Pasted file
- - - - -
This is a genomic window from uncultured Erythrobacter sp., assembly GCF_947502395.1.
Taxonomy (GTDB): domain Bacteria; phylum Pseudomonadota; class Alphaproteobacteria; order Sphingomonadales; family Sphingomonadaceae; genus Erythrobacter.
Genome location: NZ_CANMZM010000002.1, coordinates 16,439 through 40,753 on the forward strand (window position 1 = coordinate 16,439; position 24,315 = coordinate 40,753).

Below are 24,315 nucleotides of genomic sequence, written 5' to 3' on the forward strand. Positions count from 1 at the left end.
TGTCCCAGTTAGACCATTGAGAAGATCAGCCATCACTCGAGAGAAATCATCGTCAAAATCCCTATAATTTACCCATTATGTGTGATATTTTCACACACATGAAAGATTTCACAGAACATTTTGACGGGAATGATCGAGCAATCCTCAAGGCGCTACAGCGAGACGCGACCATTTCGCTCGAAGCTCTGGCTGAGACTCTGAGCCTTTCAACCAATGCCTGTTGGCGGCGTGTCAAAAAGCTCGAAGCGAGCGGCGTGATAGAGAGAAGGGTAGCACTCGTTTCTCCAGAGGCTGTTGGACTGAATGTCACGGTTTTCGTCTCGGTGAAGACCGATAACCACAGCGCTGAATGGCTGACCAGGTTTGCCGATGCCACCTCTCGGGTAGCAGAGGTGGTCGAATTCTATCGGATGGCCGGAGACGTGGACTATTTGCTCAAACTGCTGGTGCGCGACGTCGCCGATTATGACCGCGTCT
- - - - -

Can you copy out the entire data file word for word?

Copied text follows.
This is a genomic window from uncultured Erythrobacter sp., assembly GCF_947502395.1.
Taxonomy (GTDB): domain Bacteria; phylum Pseudomonadota; class Alphaproteobacteria; order Sphingomonadales; family Sphingomonadaceae; genus Erythrobacter.
Genome location: NZ_CANMZM010000002.1, coordinates 16,439 through 40,753 on the forward strand (window position 1 = coordinate 16,439; position 24,315 = coordinate 40,753).

Below are 24,315 nucleotides of genomic sequence, written 5' to 3' on the forward strand. Positions count from 1 at the left end.
TGTCCCAGTTAGACCATTGAGAAGATCAGCCATCACTCGAGAGAAATCATCGTCAAAATCCCTATAATTTACCCATTATGTGTGATATTTTCACACACATGAAAGATTTCACAGAACATTTTGACGGGAATGATCGAGCAATCCTCAAGGCGCTACAGCGAGACGCGACCATTTCGCTCGAAGCTCTGGCTGAGACTCTGAGCCTTTCAACCAATGCCTGTTGGCGGCGTGTCAAAAAGCTCGAAGCGAGCGGCGTGATAGAGAGAAGGGTAGCACTCGTTTCTCCAGAGGCTGTTGGACTGAATGTCACGGTTTTCGTCTCGGTGAAGACCGATAACCACAGCGCTGAATGGCTGACCAGGTTTGCCGATGCCACCTCTCGGGTAGCAGAGGTGGTCGAATTCTATCGGATGGCCGGAGACGTGGACTATTTGCTCAAACTGCTGGTGCGCGACGTCGCCGATTATGACCGCGTCT